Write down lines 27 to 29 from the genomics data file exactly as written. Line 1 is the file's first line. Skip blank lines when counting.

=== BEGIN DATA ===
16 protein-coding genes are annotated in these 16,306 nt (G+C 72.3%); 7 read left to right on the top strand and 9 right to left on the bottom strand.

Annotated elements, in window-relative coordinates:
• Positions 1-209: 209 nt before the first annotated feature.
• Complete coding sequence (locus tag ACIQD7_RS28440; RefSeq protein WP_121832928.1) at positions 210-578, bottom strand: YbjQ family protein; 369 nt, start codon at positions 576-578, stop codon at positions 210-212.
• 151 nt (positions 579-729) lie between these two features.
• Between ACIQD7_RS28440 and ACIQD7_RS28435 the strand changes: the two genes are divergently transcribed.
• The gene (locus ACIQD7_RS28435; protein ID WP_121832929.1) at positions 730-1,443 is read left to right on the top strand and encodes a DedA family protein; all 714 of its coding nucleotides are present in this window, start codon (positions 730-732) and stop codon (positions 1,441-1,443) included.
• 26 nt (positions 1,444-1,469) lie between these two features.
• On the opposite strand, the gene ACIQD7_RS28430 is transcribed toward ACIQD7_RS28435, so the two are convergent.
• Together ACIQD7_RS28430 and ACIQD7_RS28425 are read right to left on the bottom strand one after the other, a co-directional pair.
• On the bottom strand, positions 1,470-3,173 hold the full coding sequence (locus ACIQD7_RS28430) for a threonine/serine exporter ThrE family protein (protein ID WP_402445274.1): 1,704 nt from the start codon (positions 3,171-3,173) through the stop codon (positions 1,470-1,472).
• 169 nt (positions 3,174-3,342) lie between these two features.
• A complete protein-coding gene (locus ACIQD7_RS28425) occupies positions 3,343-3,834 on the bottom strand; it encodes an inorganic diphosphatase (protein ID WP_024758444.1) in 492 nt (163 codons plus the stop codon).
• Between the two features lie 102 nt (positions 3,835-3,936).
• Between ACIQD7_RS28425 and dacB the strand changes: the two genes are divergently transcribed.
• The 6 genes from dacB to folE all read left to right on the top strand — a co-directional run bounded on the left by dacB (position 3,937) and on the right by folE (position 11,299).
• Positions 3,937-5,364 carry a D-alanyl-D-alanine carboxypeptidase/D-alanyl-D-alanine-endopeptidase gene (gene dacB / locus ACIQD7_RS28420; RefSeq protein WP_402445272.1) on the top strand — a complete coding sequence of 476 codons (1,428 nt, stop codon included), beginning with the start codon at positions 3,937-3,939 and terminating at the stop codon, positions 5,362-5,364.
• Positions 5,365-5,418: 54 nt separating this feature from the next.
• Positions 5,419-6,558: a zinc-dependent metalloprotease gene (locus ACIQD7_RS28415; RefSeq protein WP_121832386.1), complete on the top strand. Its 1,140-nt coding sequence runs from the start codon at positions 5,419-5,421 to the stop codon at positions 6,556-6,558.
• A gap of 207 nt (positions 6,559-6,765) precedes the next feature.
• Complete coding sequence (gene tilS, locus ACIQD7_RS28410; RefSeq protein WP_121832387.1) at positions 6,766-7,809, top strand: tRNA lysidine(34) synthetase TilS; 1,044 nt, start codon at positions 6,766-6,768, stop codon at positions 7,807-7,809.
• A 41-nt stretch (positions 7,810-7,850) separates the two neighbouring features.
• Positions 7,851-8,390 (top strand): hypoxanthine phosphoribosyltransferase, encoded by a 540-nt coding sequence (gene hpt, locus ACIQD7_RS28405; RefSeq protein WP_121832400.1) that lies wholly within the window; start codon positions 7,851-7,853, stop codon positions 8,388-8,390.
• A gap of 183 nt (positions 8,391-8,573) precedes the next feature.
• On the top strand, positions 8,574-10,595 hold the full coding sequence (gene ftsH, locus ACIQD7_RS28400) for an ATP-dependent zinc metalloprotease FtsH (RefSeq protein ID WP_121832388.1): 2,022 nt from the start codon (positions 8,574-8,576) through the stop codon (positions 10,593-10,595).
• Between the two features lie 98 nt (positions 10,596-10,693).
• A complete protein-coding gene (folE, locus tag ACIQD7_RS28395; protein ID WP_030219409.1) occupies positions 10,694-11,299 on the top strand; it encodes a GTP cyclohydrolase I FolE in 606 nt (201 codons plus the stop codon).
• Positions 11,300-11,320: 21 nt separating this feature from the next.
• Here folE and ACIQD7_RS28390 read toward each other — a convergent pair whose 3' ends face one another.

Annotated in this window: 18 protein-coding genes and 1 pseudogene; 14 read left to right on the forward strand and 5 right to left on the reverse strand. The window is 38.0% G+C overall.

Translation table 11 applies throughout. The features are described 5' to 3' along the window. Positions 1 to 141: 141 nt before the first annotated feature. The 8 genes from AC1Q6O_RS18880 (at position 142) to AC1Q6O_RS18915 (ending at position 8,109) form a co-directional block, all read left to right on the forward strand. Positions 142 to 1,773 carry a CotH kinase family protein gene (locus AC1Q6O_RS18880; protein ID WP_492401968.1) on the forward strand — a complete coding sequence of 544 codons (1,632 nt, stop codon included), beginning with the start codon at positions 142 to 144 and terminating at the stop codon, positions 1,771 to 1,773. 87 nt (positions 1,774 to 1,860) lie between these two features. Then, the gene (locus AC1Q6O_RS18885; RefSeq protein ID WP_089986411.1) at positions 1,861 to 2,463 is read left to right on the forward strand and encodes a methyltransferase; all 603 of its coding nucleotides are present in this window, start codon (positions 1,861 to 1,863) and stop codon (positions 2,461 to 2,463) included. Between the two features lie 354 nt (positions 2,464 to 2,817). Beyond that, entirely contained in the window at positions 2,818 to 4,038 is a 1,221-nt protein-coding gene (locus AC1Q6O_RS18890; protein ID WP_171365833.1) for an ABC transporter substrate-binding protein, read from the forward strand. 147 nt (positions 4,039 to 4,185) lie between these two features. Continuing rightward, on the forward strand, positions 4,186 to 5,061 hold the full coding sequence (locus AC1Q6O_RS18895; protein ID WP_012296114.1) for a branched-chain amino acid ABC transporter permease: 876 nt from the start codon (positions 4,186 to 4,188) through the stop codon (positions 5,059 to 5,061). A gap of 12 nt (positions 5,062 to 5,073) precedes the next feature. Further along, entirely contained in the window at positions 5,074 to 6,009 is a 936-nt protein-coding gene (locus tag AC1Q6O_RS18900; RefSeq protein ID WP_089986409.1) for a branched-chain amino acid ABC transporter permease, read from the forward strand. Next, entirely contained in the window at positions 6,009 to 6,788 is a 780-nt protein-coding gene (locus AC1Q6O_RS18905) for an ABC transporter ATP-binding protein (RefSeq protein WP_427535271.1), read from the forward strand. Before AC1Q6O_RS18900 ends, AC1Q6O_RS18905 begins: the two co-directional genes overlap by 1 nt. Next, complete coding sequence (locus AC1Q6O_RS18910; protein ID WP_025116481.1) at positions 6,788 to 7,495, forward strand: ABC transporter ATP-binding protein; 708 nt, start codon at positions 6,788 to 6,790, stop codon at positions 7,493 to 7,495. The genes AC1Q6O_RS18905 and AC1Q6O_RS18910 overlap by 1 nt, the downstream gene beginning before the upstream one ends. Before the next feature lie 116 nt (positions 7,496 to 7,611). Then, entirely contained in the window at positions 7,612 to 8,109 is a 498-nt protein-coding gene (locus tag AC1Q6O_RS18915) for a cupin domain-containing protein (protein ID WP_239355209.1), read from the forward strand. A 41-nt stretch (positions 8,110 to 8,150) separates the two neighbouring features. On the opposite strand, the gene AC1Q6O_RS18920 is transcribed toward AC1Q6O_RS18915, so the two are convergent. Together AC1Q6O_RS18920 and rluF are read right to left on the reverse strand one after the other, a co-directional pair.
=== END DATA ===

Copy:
• A complete protein-coding gene (folE, locus tag ACIQD7_RS28395; protein ID WP_030219409.1) occupies positions 10,694-11,299 on the top strand; it encodes a GTP cyclohydrolase I FolE in 606 nt (201 codons plus the stop codon).
• Positions 11,300-11,320: 21 nt separating this feature from the next.
• Here folE and ACIQD7_RS28390 read toward each other — a convergent pair whose 3' ends face one another.